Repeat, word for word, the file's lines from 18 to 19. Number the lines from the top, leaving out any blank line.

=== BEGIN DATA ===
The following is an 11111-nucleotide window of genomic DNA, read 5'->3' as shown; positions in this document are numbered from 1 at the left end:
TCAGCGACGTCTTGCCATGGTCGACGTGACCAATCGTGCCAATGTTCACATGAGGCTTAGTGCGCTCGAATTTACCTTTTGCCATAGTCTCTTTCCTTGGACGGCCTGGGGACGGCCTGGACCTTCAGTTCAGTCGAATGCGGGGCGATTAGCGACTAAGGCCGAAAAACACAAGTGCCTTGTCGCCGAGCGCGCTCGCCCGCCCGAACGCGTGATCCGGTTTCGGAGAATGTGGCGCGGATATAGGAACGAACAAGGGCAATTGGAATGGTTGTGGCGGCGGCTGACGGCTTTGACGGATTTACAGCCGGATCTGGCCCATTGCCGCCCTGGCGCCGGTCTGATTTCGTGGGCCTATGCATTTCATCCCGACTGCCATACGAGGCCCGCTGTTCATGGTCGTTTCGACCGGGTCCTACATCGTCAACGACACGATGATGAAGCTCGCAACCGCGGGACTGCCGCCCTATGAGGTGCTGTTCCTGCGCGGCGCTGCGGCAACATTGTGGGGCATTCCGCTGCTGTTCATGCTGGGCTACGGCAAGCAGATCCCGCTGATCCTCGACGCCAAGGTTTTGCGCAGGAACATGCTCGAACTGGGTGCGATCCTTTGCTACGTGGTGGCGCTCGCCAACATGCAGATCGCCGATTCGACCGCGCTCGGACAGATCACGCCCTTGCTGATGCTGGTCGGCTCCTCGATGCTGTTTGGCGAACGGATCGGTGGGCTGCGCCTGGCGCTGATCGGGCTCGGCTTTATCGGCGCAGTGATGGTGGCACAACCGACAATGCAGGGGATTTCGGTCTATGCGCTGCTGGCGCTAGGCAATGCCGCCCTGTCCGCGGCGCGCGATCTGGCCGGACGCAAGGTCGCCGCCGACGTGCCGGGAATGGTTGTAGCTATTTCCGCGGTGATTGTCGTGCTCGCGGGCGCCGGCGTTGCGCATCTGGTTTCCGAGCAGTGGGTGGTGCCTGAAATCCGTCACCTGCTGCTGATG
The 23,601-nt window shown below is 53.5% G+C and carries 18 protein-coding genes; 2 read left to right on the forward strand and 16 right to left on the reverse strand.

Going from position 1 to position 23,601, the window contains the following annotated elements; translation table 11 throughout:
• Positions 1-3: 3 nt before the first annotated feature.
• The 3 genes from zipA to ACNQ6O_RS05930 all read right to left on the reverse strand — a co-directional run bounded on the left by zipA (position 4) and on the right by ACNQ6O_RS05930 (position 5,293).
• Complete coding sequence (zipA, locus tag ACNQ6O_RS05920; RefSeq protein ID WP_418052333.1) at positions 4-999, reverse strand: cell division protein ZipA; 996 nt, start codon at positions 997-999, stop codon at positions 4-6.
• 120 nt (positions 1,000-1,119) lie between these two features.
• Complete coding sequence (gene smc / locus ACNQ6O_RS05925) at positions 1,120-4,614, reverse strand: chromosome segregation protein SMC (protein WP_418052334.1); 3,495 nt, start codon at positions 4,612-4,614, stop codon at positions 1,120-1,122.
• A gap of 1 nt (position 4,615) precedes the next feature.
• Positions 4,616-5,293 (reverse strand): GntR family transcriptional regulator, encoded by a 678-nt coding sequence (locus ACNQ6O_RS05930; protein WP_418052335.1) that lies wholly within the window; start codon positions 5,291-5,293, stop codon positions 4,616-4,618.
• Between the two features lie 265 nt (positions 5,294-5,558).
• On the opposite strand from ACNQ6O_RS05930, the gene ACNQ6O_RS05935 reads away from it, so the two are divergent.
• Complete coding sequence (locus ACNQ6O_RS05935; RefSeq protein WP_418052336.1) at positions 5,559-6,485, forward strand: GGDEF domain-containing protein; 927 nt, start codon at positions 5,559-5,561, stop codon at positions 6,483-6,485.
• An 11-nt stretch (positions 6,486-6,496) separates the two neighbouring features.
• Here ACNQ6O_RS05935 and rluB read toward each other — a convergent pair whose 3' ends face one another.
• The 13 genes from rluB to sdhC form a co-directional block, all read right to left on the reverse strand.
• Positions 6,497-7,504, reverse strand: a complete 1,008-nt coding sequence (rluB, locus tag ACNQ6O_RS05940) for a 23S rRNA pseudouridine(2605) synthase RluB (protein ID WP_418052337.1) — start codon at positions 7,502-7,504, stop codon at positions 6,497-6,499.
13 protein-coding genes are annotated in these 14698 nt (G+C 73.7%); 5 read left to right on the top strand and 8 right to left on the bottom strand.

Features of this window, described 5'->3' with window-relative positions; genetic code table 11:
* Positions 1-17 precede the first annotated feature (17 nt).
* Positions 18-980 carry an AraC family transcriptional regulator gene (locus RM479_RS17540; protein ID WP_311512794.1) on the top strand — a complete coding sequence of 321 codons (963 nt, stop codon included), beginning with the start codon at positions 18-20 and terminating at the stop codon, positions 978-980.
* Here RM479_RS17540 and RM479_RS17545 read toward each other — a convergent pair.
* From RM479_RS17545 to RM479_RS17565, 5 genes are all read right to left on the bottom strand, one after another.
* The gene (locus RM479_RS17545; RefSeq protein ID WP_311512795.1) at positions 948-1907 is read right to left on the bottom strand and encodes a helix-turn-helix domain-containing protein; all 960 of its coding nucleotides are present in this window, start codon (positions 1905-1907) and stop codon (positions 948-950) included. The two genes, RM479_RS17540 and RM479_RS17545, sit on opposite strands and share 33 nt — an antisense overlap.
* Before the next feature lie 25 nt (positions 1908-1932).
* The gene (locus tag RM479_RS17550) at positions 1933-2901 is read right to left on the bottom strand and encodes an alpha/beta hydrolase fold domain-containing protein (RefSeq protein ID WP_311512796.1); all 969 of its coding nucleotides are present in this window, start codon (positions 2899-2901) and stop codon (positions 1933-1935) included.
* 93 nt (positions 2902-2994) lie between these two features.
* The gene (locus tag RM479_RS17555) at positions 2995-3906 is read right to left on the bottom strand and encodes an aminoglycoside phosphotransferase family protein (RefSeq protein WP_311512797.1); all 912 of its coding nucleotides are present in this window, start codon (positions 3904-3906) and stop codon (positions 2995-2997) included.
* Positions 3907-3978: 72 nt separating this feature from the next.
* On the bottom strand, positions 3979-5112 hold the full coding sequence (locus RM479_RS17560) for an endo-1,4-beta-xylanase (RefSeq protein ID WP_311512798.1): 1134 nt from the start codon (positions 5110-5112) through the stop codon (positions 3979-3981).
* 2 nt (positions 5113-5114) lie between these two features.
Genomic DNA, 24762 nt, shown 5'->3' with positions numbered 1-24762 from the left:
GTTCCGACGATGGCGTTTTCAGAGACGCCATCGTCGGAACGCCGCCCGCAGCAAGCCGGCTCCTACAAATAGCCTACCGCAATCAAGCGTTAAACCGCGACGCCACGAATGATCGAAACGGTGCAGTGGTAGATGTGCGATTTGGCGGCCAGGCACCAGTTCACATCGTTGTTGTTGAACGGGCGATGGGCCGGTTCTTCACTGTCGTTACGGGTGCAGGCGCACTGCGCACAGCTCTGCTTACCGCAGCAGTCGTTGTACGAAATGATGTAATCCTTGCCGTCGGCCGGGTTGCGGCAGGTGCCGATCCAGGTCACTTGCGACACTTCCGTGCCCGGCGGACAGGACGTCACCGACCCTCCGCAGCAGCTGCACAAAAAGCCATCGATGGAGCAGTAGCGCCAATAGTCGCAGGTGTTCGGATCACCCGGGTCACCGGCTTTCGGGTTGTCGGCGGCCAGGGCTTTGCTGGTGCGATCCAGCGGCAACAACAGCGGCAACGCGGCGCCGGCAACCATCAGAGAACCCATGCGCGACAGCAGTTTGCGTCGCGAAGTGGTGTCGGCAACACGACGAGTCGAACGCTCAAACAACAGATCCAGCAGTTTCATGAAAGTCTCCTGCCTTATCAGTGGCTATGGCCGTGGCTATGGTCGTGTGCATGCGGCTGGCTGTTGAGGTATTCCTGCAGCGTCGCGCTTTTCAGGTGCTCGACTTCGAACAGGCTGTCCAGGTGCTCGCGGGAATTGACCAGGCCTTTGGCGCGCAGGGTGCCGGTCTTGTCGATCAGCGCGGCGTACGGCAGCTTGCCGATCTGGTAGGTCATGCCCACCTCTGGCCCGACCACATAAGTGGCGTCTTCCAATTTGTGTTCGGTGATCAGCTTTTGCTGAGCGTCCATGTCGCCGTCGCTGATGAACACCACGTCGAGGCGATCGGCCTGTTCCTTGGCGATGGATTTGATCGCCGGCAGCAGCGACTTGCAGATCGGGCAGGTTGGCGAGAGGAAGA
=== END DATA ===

• Positions 6,497-7,504, reverse strand: a complete 1,008-nt coding sequence (rluB, locus tag ACNQ6O_RS05940) for a 23S rRNA pseudouridine(2605) synthase RluB (protein ID WP_418052337.1) — start codon at positions 7,502-7,504, stop codon at positions 6,497-6,499.
13 protein-coding genes are annotated in these 14698 nt (G+C 73.7%); 5 read left to right on the top strand and 8 right to left on the bottom strand.